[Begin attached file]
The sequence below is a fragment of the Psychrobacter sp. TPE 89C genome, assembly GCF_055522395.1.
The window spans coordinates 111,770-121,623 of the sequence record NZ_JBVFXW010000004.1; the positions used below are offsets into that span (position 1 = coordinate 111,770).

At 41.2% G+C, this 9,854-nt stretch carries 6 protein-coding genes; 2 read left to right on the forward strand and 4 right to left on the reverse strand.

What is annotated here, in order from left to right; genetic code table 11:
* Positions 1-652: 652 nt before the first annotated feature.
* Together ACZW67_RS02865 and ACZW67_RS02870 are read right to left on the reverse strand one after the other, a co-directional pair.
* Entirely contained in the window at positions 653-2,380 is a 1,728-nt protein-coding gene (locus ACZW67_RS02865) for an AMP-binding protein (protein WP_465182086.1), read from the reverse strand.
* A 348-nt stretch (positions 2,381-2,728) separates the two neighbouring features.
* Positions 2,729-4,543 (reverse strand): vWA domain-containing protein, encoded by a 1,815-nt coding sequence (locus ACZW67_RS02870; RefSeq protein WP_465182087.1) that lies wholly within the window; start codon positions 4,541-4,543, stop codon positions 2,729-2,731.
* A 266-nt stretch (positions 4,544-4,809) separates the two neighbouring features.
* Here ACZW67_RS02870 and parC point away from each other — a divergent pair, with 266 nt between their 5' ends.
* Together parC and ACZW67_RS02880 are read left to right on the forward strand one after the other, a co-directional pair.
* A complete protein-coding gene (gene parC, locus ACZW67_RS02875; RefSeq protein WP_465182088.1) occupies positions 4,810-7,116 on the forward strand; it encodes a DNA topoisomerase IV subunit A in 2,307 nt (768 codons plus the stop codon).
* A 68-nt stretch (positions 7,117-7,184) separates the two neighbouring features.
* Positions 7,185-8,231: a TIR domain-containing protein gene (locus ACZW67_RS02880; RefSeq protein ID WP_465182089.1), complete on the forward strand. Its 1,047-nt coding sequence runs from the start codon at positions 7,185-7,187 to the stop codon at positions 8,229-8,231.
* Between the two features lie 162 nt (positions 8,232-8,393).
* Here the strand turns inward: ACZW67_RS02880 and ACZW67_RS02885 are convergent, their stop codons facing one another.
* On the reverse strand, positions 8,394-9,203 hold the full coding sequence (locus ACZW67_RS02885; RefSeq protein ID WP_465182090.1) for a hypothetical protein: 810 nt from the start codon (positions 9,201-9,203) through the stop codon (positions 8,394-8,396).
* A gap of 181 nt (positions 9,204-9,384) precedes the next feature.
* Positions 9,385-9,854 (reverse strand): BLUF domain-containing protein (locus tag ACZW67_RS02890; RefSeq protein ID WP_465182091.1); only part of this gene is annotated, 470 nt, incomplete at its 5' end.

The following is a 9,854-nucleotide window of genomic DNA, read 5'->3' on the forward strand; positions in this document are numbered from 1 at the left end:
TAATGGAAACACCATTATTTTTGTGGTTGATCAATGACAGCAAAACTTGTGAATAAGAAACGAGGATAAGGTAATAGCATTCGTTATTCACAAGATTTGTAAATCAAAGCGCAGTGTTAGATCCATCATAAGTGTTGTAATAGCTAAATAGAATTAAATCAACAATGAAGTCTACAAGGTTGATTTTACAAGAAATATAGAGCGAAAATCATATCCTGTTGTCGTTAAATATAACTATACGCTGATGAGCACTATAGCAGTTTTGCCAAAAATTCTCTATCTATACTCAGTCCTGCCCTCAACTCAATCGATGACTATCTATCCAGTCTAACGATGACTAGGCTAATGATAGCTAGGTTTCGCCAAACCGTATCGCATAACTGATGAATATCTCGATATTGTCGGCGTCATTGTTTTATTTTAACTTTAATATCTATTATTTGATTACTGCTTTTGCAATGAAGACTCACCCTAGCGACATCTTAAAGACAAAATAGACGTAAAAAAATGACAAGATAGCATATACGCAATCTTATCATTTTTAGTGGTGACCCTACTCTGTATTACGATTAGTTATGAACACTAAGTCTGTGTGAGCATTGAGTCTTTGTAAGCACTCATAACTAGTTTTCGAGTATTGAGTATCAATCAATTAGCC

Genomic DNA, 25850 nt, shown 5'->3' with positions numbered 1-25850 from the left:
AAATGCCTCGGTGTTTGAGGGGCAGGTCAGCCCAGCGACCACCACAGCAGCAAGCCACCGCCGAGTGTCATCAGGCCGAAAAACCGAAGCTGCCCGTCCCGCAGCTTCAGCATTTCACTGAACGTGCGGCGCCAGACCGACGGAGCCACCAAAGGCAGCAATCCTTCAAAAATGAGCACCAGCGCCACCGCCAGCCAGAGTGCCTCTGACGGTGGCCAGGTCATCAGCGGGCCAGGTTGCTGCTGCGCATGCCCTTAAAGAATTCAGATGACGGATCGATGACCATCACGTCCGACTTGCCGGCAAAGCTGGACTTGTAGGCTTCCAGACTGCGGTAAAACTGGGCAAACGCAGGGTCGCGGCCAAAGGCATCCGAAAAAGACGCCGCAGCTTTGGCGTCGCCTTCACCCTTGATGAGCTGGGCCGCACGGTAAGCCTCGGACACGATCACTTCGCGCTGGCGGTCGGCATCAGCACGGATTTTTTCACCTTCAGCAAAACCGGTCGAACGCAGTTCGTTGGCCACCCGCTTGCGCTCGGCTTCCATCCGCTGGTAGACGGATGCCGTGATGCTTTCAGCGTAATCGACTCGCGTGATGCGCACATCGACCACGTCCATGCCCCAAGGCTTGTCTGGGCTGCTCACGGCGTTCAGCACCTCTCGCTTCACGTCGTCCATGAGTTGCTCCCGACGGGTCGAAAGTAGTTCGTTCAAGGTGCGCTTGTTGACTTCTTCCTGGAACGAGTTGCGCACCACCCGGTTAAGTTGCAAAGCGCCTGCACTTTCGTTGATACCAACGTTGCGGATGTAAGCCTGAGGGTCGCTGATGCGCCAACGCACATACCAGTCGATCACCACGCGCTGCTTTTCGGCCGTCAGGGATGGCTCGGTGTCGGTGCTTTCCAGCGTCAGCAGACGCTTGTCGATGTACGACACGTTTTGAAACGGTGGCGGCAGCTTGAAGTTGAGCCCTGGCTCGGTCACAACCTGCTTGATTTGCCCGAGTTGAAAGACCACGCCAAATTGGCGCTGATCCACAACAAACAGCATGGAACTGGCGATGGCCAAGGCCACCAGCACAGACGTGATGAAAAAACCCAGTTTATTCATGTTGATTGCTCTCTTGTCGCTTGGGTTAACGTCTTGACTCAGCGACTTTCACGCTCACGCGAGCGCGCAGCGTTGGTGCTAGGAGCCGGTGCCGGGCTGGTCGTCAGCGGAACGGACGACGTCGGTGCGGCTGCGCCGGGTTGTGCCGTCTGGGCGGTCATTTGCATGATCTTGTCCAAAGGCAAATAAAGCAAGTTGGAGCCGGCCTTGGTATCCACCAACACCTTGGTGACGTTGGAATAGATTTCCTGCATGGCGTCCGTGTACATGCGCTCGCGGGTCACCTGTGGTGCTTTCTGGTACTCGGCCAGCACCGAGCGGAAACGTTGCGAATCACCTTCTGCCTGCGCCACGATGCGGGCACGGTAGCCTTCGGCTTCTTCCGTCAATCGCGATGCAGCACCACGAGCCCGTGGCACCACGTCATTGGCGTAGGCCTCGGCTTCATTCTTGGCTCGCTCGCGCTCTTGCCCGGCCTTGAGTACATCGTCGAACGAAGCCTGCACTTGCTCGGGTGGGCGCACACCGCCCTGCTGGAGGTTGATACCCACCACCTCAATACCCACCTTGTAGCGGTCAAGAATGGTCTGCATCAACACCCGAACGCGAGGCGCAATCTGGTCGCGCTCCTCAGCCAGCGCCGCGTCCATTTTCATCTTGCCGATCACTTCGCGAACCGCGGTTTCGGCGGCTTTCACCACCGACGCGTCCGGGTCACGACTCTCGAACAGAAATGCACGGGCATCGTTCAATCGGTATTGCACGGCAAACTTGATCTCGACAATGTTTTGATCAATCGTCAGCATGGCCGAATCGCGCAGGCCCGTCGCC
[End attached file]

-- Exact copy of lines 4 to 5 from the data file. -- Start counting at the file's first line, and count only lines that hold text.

What is annotated here, in order from left to right; genetic code table 11:
* Positions 1-652: 652 nt before the first annotated feature.